Monday, October 24, 2011

Holy Chuck Burger

Holy Chuck is working the symbolism hard. Both the sacrificer and the sacrificed, he is the perfect icon for a cruddy ethos.

Biblically speaking, whose head winds up on a plate? That would be John the Baptist. And who was responsible for that head finding its way there? Salome, step-daughter of Herod.

Both wrestle for a toehold within the figure of Holy Chuck. The innocent and the guilty. The accuser and the accused. The victimized and the victimizer. She who, triumphant, holds aloft the severed head, and the former owner of that head. All—each thing and its opposite—can be found in Holy Chuck. It's as though everything, every impulse and every impulse's obverse, ratifies the proposition that cows are to be eaten. Cows, which are, after all, sanctified stuff, holy chuck (the cut between neck and shoulder blade). She is simultaneously mere matter and the moral agent who transformed herself to mere matter, thus removing her own moral agency. It's a neat trick.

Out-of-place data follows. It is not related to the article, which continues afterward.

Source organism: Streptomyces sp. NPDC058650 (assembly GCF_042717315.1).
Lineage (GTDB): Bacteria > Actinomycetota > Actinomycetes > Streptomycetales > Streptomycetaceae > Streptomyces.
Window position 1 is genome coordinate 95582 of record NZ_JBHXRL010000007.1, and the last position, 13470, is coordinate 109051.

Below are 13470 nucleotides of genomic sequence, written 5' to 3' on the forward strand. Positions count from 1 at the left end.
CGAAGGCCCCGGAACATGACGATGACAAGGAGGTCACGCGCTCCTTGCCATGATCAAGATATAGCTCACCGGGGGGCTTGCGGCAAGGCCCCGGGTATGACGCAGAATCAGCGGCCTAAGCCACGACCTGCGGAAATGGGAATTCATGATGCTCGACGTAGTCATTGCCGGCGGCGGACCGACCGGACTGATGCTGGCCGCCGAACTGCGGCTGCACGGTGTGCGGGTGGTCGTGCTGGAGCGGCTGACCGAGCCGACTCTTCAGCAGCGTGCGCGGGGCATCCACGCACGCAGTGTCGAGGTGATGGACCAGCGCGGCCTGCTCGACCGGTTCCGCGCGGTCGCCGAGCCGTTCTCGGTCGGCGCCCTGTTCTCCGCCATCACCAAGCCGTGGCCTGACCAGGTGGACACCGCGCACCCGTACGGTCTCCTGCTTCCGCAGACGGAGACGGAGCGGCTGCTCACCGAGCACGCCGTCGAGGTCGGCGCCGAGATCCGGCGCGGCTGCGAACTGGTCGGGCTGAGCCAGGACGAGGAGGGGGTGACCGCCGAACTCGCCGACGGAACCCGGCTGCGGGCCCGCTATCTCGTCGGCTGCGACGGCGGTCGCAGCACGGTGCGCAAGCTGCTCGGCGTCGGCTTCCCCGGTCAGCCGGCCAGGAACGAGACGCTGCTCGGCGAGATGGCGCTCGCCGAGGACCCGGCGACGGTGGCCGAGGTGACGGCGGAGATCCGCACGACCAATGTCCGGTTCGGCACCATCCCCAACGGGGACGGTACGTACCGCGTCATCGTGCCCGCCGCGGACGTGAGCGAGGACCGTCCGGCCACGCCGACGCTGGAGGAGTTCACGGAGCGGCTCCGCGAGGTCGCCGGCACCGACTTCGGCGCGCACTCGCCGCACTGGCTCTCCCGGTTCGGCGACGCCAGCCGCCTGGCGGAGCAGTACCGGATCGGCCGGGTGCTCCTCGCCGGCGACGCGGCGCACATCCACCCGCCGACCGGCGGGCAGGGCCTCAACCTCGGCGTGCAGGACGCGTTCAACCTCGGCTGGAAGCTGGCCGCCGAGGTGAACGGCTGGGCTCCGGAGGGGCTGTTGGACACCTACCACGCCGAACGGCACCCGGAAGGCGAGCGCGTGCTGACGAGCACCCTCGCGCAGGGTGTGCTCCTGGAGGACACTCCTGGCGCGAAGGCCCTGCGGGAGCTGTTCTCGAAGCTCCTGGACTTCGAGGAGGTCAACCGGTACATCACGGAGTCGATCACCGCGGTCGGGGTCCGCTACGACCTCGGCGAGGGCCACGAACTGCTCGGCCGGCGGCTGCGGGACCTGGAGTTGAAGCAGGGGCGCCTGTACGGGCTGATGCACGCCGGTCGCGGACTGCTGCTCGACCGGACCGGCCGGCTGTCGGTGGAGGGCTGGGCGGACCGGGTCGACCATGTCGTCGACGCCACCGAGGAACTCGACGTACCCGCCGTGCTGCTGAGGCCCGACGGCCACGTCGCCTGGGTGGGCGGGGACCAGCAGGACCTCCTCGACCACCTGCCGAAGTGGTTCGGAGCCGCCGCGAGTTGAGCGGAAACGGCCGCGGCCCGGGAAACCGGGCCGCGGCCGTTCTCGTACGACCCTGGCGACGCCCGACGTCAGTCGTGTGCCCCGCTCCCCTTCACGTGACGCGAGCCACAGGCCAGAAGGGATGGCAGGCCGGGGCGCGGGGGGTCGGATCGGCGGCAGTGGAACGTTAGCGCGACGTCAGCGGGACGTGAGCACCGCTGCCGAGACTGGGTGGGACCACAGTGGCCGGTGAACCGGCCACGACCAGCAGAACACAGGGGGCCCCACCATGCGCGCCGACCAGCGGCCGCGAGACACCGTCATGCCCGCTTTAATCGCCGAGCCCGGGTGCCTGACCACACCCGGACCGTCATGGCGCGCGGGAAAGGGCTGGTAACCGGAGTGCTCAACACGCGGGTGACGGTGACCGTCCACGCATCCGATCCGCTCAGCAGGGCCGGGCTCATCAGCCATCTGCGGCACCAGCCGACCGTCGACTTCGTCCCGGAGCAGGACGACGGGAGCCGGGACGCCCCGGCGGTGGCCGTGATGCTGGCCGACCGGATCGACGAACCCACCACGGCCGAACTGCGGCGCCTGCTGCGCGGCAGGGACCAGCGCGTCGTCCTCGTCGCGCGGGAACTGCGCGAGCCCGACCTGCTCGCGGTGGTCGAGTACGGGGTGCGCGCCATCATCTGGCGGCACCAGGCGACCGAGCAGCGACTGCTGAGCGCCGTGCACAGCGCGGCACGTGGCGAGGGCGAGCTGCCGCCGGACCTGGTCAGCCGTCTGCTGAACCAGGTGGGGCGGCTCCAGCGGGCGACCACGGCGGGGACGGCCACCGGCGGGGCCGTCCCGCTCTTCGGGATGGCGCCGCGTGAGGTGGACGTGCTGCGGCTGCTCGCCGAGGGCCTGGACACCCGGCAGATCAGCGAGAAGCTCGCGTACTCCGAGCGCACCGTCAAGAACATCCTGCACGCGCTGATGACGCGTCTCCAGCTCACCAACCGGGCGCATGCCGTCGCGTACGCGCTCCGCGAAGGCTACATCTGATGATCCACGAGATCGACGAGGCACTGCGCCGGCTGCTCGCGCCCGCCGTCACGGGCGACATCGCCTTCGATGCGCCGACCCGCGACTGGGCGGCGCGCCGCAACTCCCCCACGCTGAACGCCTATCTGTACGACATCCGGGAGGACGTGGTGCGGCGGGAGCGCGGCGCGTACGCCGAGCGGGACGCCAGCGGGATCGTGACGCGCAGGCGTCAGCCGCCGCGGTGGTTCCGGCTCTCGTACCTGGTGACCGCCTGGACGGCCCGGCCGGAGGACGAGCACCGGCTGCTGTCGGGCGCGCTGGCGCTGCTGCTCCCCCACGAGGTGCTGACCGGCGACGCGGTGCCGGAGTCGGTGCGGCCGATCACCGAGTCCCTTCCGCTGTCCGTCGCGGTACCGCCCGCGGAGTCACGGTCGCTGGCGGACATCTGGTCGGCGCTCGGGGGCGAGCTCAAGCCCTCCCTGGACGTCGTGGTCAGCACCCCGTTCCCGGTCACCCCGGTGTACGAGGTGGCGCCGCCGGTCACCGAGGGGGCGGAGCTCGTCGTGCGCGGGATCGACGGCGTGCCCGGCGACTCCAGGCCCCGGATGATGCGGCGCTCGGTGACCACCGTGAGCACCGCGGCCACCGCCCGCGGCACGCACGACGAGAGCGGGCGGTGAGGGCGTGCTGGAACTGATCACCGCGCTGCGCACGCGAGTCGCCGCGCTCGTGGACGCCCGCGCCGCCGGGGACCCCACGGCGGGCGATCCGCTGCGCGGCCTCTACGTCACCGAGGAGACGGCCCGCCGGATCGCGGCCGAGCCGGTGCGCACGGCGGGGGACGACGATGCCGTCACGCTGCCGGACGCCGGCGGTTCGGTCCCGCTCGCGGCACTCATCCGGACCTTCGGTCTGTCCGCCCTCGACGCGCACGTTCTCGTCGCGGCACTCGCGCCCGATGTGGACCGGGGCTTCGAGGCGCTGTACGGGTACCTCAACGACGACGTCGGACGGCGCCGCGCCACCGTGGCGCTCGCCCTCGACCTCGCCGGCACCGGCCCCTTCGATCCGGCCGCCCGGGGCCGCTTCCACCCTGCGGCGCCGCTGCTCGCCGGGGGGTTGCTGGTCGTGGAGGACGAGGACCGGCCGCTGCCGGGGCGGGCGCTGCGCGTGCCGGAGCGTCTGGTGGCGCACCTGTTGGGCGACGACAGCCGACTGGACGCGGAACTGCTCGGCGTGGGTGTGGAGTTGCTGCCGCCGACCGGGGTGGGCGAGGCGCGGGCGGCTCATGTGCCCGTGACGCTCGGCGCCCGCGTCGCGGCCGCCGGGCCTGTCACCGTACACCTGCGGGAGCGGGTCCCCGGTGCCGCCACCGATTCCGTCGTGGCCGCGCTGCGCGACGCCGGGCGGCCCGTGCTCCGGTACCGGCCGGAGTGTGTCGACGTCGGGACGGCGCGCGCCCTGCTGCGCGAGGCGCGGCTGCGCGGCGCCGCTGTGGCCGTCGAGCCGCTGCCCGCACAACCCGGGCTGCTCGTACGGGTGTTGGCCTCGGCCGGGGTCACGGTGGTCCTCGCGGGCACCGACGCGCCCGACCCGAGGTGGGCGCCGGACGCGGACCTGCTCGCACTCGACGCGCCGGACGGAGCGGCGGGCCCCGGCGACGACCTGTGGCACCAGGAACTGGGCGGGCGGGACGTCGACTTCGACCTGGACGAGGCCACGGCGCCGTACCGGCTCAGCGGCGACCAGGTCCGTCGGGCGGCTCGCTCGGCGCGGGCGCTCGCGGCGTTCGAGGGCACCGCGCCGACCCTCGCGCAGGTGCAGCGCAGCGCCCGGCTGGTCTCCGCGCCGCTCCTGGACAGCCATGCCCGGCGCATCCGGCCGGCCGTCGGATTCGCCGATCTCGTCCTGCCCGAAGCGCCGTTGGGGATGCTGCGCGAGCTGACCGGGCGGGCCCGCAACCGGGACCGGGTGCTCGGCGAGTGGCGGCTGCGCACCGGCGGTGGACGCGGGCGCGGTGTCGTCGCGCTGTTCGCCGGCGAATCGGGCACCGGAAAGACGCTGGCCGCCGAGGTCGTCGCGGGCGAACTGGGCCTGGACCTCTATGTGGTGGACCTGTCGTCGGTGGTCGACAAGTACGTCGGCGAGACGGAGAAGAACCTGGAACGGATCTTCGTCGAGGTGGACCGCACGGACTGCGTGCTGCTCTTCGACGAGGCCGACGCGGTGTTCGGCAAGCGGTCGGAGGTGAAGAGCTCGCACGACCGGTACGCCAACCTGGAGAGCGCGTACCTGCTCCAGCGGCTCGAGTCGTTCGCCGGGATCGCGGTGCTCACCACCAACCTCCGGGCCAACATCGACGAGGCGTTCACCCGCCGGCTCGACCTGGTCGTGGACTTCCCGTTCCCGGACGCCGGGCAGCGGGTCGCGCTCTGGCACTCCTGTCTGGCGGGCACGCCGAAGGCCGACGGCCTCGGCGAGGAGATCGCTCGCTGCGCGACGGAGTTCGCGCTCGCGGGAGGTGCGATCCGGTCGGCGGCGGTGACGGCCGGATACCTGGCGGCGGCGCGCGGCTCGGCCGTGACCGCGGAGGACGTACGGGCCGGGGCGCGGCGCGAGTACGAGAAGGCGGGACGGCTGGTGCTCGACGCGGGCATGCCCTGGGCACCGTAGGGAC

So eat! Engage in the sacrament of boviphagy. There's no way it can't be pure and good.





Addendum: It's Guidi Reni's Salome with the Head of John the Baptist (circa 1630)via Wikimedia Commons.

1 comment:

evervescence said...

Just when I think I've seen it all, and it couldn't get any worse, there is "Holy Chuck". OMG! "Boviphagy" is right!